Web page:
Mehdi Hasan: King of kings

mehdi hasanMehdi Hasan died today. There are no words to capture his influence on my generation and the ones before me. I am posting a shorter version of my essay which was published in a volume “Mehdi Hasan: The Man and His Music” (2010, Liberty Books). RIP Khan Saheb. The kesari balam has finally left for his new home..

From Khyber to Dhaka and from Skardu to Deccan wafts a lilting and profound voice that binds discerning lovers of music. The highly trained vocals are none other than Mehdi Hasan’s, which leave music buffs like this writer wondering how Mian Tansen may have sung Raga Darbari, his own innovation, with full-throated ease and with what degree of perfection in Emperor Akbar’s court, be it in Agra, Lahore or Fatehpur Sikri. Listening to Mehdi Hasan’s flawless exposition of what is often referred to as the most royal of the ragas on which is based his composition of Perveen Shakir’s ghazal Ku baku phael gayi, one feels privileged to be living in the melodious age of Mehdi Hasan. But it is not merely Darbari that he excels in; name any other raga that he has garbed his ghazal in and you will not miss his flair for classical music.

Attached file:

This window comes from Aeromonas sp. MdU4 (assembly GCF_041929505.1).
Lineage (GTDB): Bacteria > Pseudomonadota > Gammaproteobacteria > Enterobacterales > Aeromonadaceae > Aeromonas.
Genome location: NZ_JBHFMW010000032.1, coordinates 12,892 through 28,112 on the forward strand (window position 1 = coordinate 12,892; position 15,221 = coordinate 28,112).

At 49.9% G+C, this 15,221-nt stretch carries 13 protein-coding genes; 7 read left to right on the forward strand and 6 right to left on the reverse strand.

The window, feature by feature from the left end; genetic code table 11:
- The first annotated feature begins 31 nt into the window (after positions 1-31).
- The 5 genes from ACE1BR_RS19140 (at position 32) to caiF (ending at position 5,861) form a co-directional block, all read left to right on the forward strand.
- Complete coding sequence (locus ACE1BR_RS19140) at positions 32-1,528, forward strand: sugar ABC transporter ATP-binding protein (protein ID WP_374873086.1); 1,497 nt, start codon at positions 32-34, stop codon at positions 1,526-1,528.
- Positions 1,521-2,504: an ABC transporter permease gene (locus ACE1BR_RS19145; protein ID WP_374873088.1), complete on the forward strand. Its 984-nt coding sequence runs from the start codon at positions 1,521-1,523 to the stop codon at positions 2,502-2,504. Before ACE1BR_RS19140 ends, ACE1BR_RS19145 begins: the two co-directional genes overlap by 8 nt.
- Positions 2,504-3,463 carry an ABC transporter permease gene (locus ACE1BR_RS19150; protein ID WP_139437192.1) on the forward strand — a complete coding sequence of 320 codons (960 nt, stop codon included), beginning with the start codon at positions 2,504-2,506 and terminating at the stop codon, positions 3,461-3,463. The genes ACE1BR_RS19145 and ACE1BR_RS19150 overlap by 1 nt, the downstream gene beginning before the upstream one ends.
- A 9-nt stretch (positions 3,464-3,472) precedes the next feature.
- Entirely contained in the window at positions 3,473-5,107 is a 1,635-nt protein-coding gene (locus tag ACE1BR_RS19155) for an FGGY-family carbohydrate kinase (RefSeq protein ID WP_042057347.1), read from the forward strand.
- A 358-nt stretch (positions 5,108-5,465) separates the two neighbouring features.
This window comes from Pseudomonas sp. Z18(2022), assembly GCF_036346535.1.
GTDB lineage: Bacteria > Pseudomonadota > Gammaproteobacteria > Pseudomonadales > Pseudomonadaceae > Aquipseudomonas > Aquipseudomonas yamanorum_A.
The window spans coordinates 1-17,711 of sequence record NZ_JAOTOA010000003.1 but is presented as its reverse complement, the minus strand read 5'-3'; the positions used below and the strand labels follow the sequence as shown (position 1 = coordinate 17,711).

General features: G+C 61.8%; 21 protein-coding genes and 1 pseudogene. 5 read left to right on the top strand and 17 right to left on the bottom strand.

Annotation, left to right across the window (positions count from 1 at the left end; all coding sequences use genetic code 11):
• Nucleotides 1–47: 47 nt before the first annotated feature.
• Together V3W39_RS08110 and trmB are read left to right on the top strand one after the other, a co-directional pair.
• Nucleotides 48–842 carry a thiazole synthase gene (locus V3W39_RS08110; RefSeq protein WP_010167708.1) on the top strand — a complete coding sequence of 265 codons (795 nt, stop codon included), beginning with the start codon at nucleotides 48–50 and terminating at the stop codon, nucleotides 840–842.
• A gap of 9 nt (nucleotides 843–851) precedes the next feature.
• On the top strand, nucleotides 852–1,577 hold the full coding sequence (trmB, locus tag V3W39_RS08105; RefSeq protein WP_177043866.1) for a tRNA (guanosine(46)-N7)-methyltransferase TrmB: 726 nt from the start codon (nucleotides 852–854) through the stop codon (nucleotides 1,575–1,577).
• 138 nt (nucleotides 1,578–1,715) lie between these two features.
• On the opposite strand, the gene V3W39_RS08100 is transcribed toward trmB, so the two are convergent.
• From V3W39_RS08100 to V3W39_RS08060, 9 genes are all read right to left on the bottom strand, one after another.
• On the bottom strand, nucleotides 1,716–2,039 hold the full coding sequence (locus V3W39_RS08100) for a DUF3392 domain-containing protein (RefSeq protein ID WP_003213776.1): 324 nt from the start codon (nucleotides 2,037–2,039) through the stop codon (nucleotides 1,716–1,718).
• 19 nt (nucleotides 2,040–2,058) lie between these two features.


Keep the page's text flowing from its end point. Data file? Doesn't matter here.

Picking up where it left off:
Heart to Heart: Remembering Naina Devi

My dear friend Vidya Rao’s labour of love is finally out. She has been working on this project for quite a while. Her book Heart to Heart: Remembering  Naina Devi is a tribute to her teacher, Guru and inspiration who trained Rao as a singer..

Legendary singer, Naina Devi  was born into a Bengali Brahmo Samaj reformist family in the early years of the twentieth century. A childhood replete with music, dance, theatre and social reform gave way to the grandeur and seclusion of the life of a young queen of the Kapurthala royal family of Punjab. Despite seventeen  years of silence necess
itated by the norms of a royal household, she came back to music and a glorious career as a singer, arts-administrator, teacher and patron,  after the tragic death of her husband.

Heart to Heart, traces Naina Devi’s incredible story as she told it to her foremost disciple, Vidya Rao. Naina Devi’s  story traces the changes in the world of Indian classical music, women singers and women in Indian society  over the last century.  Learning seena-ba-seena, heart to heart, in a seamless blend of music and life-lessons,  Rao imbibed not
just a knowledge of her chosen form, Thumri,  but a sense of the very being of her teacher.

The evocative  narrative weaves back and forth between history  and memory,  past and present, and between Naina Devi’s voice and Rao’s own, to illuminate the power  and beauty of music, the lives of these two women and of many others,  of courage, pain, joy and love, and  of the deep bond between Rao and her beloved Guru.

Here’s a detailed review published here […]

January 15th, 2012|books, India, Music|2 Comments

Reclaiming the legacy of ZA Bukhari